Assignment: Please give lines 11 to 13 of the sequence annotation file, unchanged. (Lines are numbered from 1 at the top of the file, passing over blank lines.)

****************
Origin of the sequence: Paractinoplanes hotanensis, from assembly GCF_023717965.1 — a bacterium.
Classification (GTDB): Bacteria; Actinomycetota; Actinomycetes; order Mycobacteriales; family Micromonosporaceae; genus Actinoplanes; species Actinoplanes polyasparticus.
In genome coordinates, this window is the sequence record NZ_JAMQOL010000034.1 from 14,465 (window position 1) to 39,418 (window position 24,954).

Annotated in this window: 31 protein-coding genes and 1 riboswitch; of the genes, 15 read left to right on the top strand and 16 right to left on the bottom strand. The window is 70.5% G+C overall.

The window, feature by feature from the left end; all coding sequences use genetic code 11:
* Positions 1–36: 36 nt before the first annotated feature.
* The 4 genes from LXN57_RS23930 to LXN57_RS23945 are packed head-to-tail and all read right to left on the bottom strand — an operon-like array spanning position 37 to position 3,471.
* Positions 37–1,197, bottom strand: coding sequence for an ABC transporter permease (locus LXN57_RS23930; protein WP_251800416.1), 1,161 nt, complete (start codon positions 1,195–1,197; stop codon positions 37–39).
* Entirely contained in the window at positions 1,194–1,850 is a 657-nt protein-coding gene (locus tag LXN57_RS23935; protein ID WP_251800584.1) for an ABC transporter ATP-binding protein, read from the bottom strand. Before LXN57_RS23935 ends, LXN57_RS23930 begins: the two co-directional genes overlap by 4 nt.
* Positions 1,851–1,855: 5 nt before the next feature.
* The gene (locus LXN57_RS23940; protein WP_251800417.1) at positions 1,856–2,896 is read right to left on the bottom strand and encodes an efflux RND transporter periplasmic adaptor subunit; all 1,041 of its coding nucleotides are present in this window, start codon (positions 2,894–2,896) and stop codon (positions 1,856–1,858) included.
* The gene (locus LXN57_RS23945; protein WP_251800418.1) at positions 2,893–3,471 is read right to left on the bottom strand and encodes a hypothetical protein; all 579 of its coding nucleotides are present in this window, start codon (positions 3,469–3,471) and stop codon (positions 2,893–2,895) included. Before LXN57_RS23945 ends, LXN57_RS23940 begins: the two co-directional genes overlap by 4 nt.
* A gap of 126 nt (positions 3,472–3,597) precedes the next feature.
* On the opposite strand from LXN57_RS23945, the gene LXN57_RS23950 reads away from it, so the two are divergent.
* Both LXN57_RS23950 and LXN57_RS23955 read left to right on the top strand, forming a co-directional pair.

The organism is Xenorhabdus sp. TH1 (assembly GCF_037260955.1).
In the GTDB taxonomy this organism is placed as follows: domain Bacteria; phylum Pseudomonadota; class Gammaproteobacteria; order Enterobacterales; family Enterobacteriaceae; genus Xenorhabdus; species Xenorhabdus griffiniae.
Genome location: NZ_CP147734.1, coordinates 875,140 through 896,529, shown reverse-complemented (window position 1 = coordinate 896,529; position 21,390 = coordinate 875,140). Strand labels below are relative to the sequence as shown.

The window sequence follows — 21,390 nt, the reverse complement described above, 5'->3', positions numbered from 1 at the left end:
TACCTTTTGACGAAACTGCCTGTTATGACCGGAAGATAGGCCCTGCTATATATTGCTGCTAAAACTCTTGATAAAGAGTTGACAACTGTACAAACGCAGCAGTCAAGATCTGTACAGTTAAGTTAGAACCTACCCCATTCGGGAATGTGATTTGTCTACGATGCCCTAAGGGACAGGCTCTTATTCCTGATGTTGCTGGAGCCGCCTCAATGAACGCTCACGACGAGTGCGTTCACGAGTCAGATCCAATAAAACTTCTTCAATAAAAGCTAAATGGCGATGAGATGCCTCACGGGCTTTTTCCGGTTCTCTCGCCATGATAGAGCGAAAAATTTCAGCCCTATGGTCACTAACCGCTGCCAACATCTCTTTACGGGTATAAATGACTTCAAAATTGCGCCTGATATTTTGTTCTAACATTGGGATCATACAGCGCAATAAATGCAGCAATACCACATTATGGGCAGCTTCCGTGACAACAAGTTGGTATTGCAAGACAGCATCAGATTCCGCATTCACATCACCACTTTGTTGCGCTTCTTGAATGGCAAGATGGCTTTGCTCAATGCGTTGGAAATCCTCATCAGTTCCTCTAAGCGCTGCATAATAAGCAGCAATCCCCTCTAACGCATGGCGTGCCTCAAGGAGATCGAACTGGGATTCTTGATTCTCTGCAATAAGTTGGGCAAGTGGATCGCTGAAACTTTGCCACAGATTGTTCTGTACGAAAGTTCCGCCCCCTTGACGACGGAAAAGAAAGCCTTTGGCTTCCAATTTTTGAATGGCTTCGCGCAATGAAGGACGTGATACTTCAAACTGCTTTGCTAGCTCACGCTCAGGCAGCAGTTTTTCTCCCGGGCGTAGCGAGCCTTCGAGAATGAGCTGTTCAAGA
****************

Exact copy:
* The gene (locus LXN57_RS23940; protein WP_251800417.1) at positions 1,856–2,896 is read right to left on the bottom strand and encodes an efflux RND transporter periplasmic adaptor subunit; all 1,041 of its coding nucleotides are present in this window, start codon (positions 2,894–2,896) and stop codon (positions 1,856–1,858) included.
* The gene (locus LXN57_RS23945; protein WP_251800418.1) at positions 2,893–3,471 is read right to left on the bottom strand and encodes a hypothetical protein; all 579 of its coding nucleotides are present in this window, start codon (positions 3,469–3,471) and stop codon (positions 2,893–2,895) included. Before LXN57_RS23945 ends, LXN57_RS23940 begins: the two co-directional genes overlap by 4 nt.
* A gap of 126 nt (positions 3,472–3,597) precedes the next feature.